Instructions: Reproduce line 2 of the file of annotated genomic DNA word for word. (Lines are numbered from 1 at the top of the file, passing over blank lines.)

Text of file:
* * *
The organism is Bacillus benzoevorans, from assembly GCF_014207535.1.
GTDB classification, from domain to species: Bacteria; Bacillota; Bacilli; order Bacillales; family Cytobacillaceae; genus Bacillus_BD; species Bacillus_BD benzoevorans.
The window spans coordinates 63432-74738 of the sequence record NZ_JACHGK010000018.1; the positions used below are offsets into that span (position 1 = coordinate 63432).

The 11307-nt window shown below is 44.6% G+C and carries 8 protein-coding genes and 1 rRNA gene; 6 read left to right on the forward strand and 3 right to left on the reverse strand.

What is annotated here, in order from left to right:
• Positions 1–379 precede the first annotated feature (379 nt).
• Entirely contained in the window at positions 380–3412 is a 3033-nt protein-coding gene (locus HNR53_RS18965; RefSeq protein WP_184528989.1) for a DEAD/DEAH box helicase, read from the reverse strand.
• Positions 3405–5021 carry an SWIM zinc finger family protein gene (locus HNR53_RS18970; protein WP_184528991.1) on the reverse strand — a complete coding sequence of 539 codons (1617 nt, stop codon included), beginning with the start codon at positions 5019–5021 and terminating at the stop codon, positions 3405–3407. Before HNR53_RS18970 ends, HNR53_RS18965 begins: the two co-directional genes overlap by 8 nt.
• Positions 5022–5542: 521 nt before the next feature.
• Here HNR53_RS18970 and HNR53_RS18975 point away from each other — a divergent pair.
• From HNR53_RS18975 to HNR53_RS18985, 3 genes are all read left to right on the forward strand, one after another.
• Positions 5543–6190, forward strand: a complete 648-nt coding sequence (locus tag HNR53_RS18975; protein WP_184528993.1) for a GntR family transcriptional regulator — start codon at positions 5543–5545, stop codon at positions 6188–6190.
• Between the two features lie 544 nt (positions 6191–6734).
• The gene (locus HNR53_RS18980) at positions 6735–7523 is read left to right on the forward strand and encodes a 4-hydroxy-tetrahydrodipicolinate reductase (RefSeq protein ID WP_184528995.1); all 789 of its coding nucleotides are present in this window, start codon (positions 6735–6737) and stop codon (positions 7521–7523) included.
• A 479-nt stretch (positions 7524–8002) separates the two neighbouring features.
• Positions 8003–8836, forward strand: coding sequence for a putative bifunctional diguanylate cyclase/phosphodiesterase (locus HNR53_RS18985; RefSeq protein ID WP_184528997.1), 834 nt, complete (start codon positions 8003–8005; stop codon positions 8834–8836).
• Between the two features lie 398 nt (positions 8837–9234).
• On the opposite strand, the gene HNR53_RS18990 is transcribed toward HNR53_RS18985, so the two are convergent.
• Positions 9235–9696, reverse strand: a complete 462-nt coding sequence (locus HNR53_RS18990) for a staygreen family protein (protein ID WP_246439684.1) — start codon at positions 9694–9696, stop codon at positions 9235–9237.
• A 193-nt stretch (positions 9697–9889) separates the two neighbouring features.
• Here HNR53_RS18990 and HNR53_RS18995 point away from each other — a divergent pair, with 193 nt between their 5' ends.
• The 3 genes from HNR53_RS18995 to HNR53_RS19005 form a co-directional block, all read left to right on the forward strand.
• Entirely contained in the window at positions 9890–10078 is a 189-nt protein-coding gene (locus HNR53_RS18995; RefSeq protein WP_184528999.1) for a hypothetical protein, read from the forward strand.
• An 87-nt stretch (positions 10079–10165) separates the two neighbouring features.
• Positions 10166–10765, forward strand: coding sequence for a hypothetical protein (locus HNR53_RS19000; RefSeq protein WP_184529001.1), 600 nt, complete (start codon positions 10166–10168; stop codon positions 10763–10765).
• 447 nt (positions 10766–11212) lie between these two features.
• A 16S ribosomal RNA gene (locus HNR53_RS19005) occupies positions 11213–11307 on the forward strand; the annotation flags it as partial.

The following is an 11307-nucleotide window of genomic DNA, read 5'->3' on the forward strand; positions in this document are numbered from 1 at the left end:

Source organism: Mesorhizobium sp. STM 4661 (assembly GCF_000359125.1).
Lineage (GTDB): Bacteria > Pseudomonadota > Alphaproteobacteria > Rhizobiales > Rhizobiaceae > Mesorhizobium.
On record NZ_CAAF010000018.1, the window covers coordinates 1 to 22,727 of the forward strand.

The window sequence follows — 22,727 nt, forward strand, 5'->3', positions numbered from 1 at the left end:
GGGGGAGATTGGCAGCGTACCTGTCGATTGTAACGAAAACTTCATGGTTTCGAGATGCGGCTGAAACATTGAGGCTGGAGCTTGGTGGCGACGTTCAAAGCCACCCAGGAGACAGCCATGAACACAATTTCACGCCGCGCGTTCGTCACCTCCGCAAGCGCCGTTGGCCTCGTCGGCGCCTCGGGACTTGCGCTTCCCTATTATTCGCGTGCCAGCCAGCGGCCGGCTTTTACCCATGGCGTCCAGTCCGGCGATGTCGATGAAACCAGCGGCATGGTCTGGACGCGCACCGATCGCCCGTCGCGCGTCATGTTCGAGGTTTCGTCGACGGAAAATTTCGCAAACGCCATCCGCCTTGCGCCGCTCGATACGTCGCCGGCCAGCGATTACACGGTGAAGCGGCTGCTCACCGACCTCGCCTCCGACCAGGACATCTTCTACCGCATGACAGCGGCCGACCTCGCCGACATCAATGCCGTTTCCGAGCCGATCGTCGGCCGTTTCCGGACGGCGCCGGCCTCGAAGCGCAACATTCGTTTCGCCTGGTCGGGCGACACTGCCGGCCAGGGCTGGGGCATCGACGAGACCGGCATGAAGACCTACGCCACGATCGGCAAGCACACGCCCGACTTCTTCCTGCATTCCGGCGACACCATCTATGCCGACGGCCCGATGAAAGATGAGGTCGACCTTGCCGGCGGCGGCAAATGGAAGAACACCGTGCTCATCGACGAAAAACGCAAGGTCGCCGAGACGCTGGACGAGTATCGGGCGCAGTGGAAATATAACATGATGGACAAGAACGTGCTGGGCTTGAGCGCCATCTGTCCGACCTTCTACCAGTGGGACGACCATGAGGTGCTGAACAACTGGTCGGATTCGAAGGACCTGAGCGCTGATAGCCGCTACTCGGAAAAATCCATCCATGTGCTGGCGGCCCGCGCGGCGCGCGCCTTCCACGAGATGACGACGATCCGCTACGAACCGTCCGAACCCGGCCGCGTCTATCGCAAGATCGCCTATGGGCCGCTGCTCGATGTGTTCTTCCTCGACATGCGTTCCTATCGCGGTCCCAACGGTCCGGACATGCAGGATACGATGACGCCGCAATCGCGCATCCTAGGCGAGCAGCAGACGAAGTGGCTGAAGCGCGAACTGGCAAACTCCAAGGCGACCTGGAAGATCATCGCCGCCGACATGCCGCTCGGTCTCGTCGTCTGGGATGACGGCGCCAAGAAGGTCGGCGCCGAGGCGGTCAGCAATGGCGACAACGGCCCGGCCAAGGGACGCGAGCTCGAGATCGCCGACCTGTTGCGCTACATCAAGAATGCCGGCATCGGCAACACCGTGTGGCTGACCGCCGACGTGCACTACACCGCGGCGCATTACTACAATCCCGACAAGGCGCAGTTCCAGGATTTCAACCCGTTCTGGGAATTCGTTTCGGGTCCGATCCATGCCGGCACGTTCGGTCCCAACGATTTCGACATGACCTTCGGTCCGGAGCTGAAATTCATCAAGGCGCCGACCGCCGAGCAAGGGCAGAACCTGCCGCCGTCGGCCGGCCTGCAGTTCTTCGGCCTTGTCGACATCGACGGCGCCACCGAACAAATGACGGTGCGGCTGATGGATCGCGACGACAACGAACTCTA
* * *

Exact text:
GTDB classification, from domain to species: Bacteria; Bacillota; Bacilli; order Bacillales; family Cytobacillaceae; genus Bacillus_BD; species Bacillus_BD benzoevorans.